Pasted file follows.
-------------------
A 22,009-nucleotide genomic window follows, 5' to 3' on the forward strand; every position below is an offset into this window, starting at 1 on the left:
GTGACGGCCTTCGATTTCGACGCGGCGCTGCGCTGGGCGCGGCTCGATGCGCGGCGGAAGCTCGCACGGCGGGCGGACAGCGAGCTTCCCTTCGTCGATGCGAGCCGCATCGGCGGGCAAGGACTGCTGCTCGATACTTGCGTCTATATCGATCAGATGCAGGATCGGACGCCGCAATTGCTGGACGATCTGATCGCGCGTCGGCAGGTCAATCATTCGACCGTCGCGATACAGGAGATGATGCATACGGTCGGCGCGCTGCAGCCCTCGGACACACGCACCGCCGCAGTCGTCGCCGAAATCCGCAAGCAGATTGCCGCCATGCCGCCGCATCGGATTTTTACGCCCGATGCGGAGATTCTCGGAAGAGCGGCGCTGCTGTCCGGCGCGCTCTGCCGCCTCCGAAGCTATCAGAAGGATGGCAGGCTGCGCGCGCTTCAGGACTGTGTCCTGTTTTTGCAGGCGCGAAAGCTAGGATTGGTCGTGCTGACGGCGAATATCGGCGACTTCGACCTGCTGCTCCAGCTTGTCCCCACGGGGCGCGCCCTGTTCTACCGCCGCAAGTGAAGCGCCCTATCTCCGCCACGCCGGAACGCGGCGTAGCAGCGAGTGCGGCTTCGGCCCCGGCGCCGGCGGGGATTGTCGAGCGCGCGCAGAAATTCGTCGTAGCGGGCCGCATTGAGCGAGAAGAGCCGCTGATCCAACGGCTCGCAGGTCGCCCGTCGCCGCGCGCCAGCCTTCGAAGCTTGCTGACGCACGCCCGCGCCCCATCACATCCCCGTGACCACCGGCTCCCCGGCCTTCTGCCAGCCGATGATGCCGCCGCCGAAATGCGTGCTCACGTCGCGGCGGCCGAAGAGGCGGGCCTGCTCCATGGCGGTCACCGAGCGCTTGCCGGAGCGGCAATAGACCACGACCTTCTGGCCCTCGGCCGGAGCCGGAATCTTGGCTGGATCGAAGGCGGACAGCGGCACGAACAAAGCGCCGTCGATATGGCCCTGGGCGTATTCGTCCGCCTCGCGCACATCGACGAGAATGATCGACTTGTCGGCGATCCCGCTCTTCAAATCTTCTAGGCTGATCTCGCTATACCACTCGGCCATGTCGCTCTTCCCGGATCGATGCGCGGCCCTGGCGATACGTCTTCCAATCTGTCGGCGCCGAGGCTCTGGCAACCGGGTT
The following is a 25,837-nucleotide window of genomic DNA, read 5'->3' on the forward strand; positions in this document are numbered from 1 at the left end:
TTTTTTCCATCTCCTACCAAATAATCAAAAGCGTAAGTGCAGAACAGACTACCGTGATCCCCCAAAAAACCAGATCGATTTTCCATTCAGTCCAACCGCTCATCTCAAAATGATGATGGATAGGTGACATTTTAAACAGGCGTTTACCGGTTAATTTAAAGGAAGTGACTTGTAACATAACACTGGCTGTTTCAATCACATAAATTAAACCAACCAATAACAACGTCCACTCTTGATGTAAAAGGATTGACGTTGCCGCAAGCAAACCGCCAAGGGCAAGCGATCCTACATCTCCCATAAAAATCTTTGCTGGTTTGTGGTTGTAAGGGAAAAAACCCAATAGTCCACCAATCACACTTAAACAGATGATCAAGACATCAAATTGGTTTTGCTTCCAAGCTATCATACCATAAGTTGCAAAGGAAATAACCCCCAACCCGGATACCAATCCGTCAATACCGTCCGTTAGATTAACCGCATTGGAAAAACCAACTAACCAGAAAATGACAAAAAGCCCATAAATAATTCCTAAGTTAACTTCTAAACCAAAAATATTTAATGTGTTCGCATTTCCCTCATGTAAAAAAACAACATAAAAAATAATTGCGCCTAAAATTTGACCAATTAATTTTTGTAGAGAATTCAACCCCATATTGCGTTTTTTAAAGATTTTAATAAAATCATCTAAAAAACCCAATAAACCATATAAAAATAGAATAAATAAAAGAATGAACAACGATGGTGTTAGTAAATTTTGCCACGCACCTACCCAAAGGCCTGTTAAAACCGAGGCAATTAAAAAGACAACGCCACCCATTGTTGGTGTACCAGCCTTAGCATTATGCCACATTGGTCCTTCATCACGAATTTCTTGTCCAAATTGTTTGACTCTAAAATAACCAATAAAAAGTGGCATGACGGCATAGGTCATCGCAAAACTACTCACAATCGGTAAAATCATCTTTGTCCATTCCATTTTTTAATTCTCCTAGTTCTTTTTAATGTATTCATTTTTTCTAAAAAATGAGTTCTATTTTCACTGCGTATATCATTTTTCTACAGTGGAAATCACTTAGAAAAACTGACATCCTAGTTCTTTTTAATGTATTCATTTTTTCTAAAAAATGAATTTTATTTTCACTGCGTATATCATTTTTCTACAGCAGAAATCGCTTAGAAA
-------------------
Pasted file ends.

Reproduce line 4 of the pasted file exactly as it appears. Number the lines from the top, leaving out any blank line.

TTTTTTCCATCTCCTACCAAATAATCAAAAGCGTAAGTGCAGAACAGACTACCGTGATCCCCCAAAAAACCAGATCGATTTTCCATTCAGTCCAACCGCTCATCTCAAAATGATGATGGATAGGTGACATTTTAAACAGGCGTTTACCGGTTAATTTAAAGGAAGTGACTTGTAACATAACACTGGCTGTTTCAATCACATAAATTAAACCAACCAATAACAACGTCCACTCTTGATGTAAAAGGATTGACGTTGCCGCAAGCAAACCGCCAAGGGCAAGCGATCCTACATCTCCCATAAAAATCTTTGCTGGTTTGTGGTTGTAAGGGAAAAAACCCAATAGTCCACCAATCACACTTAAACAGATGATCAAGACATCAAATTGGTTTTGCTTCCAAGCTATCATACCATAAGTTGCAAAGGAAATAACCCCCAACCCGGATACCAATCCGTCAATACCGTCCGTTAGATTAACCGCATTGGAAAAACCAACTAACCAGAAAATGACAAAAAGCCCATAAATAATTCCTAAGTTAACTTCTAAACCAAAAATATTTAATGTGTTCGCATTTCCCTCATGTAAAAAAACAACATAAAAAATAATTGCGCCTAAAATTTGACCAATTAATTTTTGTAGAGAATTCAACCCCATATTGCGTTTTTTAAAGATTTTAATAAAATCATCTAAAAAACCCAATAAACCATATAAAAATAGAATAAATAAAAGAATGAACAACGATGGTGTTAGTAAATTTTGCCACGCACCTACCCAAAGGCCTGTTAAAACCGAGGCAATTAAAAAGACAACGCCACCCATTGTTGGTGTACCAGCCTTAGCATTATGCCACATTGGTCCTTCATCACGAATTTCTTGTCCAAATTGTTTGACTCTAAAATAACCAATAAAAAGTGGCATGACGGCATAGGTCATCGCAAAACTACTCACAATCGGTAAAATCATCTTTGTCCATTCCATTTTTTAATTCTCCTAGTTCTTTTTAATGTATTCATTTTTTCTAAAAAATGAGTTCTATTTTCACTGCGTATATCATTTTTCTACAGTGGAAATCACTTAGAAAAACTGACATCCTAGTTCTTTTTAATGTATTCATTTTTTCTAAAAAATGAATTTTATTTTCACTGCGTATATCATTTTTCTACAGCAGAAATCGCTTAGAAA